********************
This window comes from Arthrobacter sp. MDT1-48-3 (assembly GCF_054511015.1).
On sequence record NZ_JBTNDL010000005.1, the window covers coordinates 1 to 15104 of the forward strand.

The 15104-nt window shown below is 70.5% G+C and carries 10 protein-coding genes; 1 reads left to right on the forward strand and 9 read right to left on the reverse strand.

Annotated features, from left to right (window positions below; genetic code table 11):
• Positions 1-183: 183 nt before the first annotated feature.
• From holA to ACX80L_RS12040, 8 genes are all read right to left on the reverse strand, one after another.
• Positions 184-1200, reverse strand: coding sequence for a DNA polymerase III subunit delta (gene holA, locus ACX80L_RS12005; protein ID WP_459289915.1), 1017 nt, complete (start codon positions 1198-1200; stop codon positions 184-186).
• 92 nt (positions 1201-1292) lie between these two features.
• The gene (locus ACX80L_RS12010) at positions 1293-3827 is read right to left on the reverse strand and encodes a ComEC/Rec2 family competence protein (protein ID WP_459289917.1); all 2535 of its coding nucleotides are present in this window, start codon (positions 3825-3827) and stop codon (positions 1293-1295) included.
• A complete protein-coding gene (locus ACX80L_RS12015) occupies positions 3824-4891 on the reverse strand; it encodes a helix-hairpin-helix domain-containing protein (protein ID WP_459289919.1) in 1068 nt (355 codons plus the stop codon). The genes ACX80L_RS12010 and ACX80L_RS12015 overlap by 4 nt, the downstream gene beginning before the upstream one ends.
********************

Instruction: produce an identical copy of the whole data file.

This window comes from Arthrobacter sp. MDT1-48-3 (assembly GCF_054511015.1).
On sequence record NZ_JBTNDL010000005.1, the window covers coordinates 1 to 15104 of the forward strand.

The 15104-nt window shown below is 70.5% G+C and carries 10 protein-coding genes; 1 reads left to right on the forward strand and 9 read right to left on the reverse strand.

Annotated features, from left to right (window positions below; genetic code table 11):
• Positions 1-183: 183 nt before the first annotated feature.
• From holA to ACX80L_RS12040, 8 genes are all read right to left on the reverse strand, one after another.
• Positions 184-1200, reverse strand: coding sequence for a DNA polymerase III subunit delta (gene holA, locus ACX80L_RS12005; protein ID WP_459289915.1), 1017 nt, complete (start codon positions 1198-1200; stop codon positions 184-186).
• 92 nt (positions 1201-1292) lie between these two features.
• The gene (locus ACX80L_RS12010) at positions 1293-3827 is read right to left on the reverse strand and encodes a ComEC/Rec2 family competence protein (protein ID WP_459289917.1); all 2535 of its coding nucleotides are present in this window, start codon (positions 3825-3827) and stop codon (positions 1293-1295) included.
• A complete protein-coding gene (locus ACX80L_RS12015) occupies positions 3824-4891 on the reverse strand; it encodes a helix-hairpin-helix domain-containing protein (protein ID WP_459289919.1) in 1068 nt (355 codons plus the stop codon). The genes ACX80L_RS12010 and ACX80L_RS12015 overlap by 4 nt, the downstream gene beginning before the upstream one ends.